izgeboj /izɡe̞boj/, verb: “to work on; to tire from; to suffer from”
In case you were wondering why I hadn’t resumed my Word for the Day feature yet. Anyway, today’s word is… let’s say relevant.
So, as you may already know, Moten has this strange feature I call “split-nominative”, in which subjects of transitive verbs are in the nominative case only when the subject is willingly acting. When the subject is more of an experiencer, or is undergoing the action, it will be put in the instrumental form instead. This is how a verb like ipe|laj, for instance, can mean both “to see” and “to watch”, depending on the form of the subject.
Now, izgeboj happens to be another one of those verbs which are translated differently depending on the form of the subject. When used with a nominative subject, it means “to work on (something)” (more exactly “to exert effort on something”). It’s a transitive verb, so an object is always implied, even if it’s not explicitly mentioned. If you just want to say “I’m working”, without referring to what you are working on, just put the verb in the middle voice :).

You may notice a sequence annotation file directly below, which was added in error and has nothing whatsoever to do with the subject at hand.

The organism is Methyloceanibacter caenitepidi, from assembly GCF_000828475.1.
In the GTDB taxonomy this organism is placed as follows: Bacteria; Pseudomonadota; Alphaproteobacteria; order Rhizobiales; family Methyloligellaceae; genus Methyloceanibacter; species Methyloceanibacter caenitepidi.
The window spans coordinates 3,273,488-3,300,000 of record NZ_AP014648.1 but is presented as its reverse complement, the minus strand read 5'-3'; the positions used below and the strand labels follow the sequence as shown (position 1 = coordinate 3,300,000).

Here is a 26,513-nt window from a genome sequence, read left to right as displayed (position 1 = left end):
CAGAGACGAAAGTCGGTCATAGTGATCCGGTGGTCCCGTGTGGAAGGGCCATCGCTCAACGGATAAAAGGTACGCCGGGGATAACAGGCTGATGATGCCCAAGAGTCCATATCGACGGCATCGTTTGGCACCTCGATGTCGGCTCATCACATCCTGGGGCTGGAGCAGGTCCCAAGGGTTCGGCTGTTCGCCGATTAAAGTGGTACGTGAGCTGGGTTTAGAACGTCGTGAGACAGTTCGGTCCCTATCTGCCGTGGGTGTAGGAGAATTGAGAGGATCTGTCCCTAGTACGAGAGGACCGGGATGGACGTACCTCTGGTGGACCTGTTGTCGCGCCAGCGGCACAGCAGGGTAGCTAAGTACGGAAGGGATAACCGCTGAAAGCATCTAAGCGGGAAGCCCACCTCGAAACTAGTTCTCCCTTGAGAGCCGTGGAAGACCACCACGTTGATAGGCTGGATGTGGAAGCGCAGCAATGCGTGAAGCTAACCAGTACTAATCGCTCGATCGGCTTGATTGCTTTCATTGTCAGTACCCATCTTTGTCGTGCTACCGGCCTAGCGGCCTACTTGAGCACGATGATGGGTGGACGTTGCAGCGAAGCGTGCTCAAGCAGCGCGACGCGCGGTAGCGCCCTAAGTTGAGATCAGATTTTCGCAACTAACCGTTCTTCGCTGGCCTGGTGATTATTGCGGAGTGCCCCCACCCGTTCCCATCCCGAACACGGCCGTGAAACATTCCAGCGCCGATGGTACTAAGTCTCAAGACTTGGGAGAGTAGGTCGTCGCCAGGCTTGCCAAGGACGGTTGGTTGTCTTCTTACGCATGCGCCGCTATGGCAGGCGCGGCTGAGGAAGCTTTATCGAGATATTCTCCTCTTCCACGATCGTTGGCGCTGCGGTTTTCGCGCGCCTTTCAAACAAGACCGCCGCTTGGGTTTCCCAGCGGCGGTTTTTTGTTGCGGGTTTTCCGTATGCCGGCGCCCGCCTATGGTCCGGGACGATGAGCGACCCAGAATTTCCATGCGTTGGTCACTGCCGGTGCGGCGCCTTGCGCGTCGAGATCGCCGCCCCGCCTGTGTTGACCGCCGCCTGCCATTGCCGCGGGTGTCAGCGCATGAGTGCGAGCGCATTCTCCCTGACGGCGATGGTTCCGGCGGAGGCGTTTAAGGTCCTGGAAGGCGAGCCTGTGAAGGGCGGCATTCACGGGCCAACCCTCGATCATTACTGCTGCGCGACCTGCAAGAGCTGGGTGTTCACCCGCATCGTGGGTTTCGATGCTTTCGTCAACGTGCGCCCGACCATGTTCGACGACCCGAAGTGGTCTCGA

However, when used with an instrumental subject, the meaning of izgeboj shifts and is best translated as “to tire from (something)” or “to suffer from (something)”. Used in that way, it usually refers to physical tiredness or suffering. And the object, the cause of the tiredness or suffering, is usually an action or a physical item (in particular, it’s not used to refer to suffering from a disease).
If you’re wondering whether such a dramatic shift in meaning is realistic, just realise that French travail: “work, job” used to mean “suffering, torment” in Old French, and descends from the Latin word tripalium, which refers to one of the worst instruments of torture the Romans ever devised!
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